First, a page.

Crime, punishment, and blurred distinctions

In a long update to my "I should care?" post, I got a little hot and bothered by the idea that disagreeing with gun control means not caring that people are being killed.

This touches on a fundamental disagreement which tends to be lost in the gun control debate, and that disagreement is over CRIME AND PUNISHMENT:

April Saul, who has been chronicling Philadelphia's many teen shooting deaths in a piece called Kids, Guns, and a Deadly Toll [...] explains "why she decided to tell these stories" and at no point does she express even the slightest desire to see the killers caught and punished.

I don't think this means she does not care. Obviously, she cares very much, but in a different way than the way I care. If I had a teenager who had been murdered, I'd want the perpetrators caught and punished, not just for personal reasons, but because I think putting away murderous people is in the ultimate best interest of civilization. April Saul, by saying she would "not try to distinguish between the 'guilty' and the 'innocent,'" in my view is subordinating the distinction between murderer and victim to a narrative which blames the tools used by murderers.

Obviously, I disagree. But what really galls me is this notion that because I disagree over how to address a problem, I don't care about it.

This is by no means a disagreement between me and April Saul (whom I've never met). It touches on a growing chasm in society, between people who see crime as something that deserves to be punished, and people who see criminals and their victims as indistinguishable. Even the views of Philadelphia's Police Commissioner don't sound all that different from those of April Saul:
Police Commissioner Sylvester Johnson says, "You have a family that's been devastated not only lost one to death but probably going to lose one to life in prison for killing the other family member,"
The suspect (an ex con in felonious possession of a handgun) murdered three people in a bar, yet the police commissioner and a lot of other people would entertain the idea that his imprisonment is tragic. I think this goes to the heart of the cultural chasm, and it might go a long way in explaining the hopeless nature of the gun control debate. For, if it is tragic for murderers to be sent to prison, then simple logic dictates that it would be even more tragic for them to be killed in self defense by armed citizens.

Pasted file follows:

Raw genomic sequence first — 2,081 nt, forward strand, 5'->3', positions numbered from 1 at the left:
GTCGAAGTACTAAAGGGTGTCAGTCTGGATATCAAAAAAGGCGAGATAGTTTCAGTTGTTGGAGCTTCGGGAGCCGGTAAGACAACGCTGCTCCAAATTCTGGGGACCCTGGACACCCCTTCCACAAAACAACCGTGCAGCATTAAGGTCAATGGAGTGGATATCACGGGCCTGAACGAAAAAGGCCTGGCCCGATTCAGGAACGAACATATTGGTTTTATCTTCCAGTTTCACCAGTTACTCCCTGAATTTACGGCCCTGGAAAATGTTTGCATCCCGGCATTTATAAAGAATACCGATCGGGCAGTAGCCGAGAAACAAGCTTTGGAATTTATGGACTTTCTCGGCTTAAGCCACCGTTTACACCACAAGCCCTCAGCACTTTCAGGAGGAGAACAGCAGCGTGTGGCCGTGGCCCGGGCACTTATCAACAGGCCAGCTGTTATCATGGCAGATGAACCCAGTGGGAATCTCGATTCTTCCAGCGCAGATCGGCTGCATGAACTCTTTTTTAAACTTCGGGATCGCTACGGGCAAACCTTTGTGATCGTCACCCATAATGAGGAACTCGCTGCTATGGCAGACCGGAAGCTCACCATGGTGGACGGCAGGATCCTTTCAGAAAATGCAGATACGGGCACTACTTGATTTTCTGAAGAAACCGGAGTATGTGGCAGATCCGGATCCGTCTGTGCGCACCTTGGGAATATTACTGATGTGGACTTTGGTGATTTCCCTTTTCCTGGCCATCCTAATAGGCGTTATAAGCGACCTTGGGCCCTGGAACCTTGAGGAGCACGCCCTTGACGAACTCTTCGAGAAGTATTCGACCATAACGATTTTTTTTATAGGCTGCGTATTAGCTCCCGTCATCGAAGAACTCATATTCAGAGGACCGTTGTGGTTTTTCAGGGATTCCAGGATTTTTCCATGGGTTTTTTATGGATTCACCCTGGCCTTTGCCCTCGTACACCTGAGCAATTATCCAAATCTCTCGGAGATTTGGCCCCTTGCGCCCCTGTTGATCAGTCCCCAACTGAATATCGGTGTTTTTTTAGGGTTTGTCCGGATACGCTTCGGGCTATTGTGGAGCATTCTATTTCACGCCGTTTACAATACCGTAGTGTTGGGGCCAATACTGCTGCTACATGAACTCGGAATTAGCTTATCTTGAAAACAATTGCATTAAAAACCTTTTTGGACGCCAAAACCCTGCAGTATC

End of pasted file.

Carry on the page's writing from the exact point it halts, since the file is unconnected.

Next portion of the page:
It flows from the proposition that criminals do not deserve to be punished. In fairness to both sides, though, I think it has to be recognized that the debate over crime and punishment is becoming ever more clouded by the war on drugs.

I do not think it is a coincidence that the clamor to eliminate the distinction between criminal and victim has accompanied the growth of an immense criminal, economic, and law enforcement nexus which drives a large portion of the economy in this country and around the world, and which is predicated on the idea that self abuse is a crime against society. I can think of no better way to blur the distinction between criminal and victim than by creating an immense system of law in which criminal and victim are synonymous, and that harming oneself deserves a lengthy prison term. This has consequences, and they're now being seen in the form of ever-wider acceptance of the terrible idea that we should not distinguish between the guilty and the innocent.